Living in a destination city like San Diego means there’s never a shortage of things to do. Today, Kongo and his troop headed out to Cabrillo National Monument in the Point Loma area of San Diego.
In September 1542 Juan Rodriguez Cabrillo sailed a small flotilla of Spanish galleons into what is now known as San Diego Bay and claimed the coast for Spain. He described it as a good harbor. He stayed six days before proceeding up the coast and died after breaking a limb during a skirmish with indians on one of the Channel Islands about 100 miles north.
Kongo was originally just going to check out the sea life in the tide pools but there was a large number of brown pelicans hunting along the surf line that were irresistible. They looked like a bunch of torpedo bombers driving in for a kill. Although these big birds are awkward ashore, when they are in the air they are majestic expert flyers.
The California coast here is relatively soft and constantly crumbling which creates the areas in this rocky intertidal zone that we call tide pools — actually depressions in the rocky shore that hold seawater when the tide goes out and trapping a rich variety of sea life. You can spot small fish, sea anemones, star fish, and barnacles.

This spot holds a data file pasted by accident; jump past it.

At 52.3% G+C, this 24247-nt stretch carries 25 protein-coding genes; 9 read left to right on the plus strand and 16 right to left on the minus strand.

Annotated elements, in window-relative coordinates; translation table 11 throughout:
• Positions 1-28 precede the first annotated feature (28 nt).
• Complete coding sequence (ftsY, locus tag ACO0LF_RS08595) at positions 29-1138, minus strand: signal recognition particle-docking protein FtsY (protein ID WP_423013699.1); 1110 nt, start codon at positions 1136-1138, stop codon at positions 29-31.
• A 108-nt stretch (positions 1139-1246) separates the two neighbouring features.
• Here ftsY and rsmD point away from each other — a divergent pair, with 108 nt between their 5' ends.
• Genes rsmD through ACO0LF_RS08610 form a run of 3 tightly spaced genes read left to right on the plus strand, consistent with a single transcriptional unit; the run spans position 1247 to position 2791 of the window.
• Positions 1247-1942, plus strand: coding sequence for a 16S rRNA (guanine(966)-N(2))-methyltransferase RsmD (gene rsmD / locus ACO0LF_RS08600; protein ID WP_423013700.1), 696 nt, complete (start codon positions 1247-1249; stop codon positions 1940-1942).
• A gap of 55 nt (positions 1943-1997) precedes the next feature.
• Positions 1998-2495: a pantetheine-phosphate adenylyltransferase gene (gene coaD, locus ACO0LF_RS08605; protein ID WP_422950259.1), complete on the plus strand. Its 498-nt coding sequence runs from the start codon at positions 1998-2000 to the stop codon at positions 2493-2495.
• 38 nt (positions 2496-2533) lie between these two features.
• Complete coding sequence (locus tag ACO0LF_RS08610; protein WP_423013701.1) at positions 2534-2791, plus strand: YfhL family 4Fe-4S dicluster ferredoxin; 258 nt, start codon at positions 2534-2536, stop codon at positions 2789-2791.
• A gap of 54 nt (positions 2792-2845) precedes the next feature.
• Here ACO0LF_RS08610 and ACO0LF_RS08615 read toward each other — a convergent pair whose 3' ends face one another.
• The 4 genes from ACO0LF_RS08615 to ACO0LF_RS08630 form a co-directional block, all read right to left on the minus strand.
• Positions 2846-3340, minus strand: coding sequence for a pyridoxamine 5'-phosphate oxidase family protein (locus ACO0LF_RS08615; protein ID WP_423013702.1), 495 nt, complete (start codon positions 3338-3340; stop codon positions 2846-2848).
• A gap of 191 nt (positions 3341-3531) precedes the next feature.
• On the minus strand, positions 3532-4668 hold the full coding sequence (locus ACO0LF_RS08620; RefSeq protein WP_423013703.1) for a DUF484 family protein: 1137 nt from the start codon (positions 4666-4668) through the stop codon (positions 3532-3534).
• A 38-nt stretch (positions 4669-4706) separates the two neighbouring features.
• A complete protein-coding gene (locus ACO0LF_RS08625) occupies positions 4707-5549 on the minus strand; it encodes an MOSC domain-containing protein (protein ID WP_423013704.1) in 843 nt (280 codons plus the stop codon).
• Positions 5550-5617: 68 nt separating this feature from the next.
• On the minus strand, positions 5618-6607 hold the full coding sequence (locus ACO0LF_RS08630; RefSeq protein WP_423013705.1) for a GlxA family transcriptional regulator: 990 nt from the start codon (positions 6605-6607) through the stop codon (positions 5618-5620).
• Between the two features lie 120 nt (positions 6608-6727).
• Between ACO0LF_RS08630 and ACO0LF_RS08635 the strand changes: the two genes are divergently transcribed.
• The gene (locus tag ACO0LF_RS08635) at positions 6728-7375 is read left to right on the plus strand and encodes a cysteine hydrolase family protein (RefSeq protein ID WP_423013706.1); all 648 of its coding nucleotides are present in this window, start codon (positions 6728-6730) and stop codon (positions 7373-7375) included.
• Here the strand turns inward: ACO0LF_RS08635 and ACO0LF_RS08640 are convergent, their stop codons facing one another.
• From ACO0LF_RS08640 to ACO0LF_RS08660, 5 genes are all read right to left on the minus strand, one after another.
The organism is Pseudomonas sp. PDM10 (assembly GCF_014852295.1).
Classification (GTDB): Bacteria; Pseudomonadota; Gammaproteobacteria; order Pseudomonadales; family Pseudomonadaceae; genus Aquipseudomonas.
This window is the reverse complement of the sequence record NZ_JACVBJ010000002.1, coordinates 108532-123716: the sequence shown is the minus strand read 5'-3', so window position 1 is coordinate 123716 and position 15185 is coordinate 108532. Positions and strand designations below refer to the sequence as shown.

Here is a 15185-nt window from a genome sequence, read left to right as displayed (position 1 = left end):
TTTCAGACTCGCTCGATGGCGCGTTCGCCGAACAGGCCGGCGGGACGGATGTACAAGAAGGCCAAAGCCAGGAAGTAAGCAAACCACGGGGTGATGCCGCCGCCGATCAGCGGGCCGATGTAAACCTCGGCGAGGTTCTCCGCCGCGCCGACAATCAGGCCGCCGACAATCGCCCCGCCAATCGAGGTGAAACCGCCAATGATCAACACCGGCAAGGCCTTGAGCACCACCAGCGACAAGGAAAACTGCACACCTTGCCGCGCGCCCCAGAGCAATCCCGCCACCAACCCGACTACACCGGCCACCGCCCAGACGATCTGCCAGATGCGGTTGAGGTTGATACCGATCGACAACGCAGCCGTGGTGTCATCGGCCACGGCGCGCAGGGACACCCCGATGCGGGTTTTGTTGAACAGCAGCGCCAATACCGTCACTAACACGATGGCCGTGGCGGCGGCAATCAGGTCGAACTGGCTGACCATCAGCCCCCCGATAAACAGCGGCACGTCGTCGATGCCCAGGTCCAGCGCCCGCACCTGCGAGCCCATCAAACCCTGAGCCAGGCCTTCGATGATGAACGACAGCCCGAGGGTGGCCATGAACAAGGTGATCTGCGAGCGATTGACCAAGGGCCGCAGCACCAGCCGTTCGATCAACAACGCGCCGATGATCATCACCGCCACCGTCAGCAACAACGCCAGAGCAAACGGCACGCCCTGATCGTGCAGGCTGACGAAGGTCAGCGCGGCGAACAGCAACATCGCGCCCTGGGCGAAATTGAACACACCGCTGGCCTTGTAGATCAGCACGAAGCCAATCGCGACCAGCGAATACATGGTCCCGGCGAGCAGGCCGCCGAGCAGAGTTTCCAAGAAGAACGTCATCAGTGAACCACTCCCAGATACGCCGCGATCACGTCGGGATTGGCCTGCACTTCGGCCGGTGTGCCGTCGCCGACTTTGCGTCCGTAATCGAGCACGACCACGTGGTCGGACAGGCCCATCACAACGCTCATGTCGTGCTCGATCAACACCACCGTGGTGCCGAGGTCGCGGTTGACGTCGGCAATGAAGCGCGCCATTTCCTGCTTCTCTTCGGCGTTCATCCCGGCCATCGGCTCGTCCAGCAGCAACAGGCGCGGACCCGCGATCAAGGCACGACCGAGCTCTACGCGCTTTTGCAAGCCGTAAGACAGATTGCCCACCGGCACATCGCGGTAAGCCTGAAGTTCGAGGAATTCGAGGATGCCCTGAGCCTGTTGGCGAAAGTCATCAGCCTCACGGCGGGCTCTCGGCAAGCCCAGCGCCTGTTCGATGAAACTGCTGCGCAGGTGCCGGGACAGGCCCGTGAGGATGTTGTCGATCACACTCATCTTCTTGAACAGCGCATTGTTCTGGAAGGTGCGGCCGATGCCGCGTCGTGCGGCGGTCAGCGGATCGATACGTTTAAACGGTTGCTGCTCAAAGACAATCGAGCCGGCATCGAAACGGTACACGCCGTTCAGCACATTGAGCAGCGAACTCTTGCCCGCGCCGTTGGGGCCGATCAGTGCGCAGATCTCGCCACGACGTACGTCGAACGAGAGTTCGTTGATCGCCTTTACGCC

The original Point Loma lighthouse closed in 1891 because it was placed in an awkward position. It was ABOVE much of the fog that made navigation dangerous during certain times of the year. The photo below, courtesy of Wikipedia, shows the original lighthouse.
From the top of Point Loma one can get some of the most spectacular views of San Diego. Kongo loves showing the city off to his crew. Interestingly, several visitors to the top of Point Loma saw Kongo’s gang getting their picture taken and now a bunch of grandmothers from Iowa and Indiana have souvenir photos of Kongo. Who knew?
Cabrillo National Monument is open every day except Christmas from 9 to 5. It has an excellent visitor’s center that provides much educational material about the history, sea life, and ecology of the Point Loma area. More information can be found at www.nps.gov/cabr. On really beautiful days (which is about 90 percent of the time in San Diego) it’s a good idea to get there early so you can get a place to park. When too many visitors are in the park, the rangers will restrict traffic.
For this post, Kongo used his Canon D40 and two lenses, a Canon EFS 18-55 MM telephoto and a Canon EFS 55-270 MM telephoto.
Travel safe. Have fun.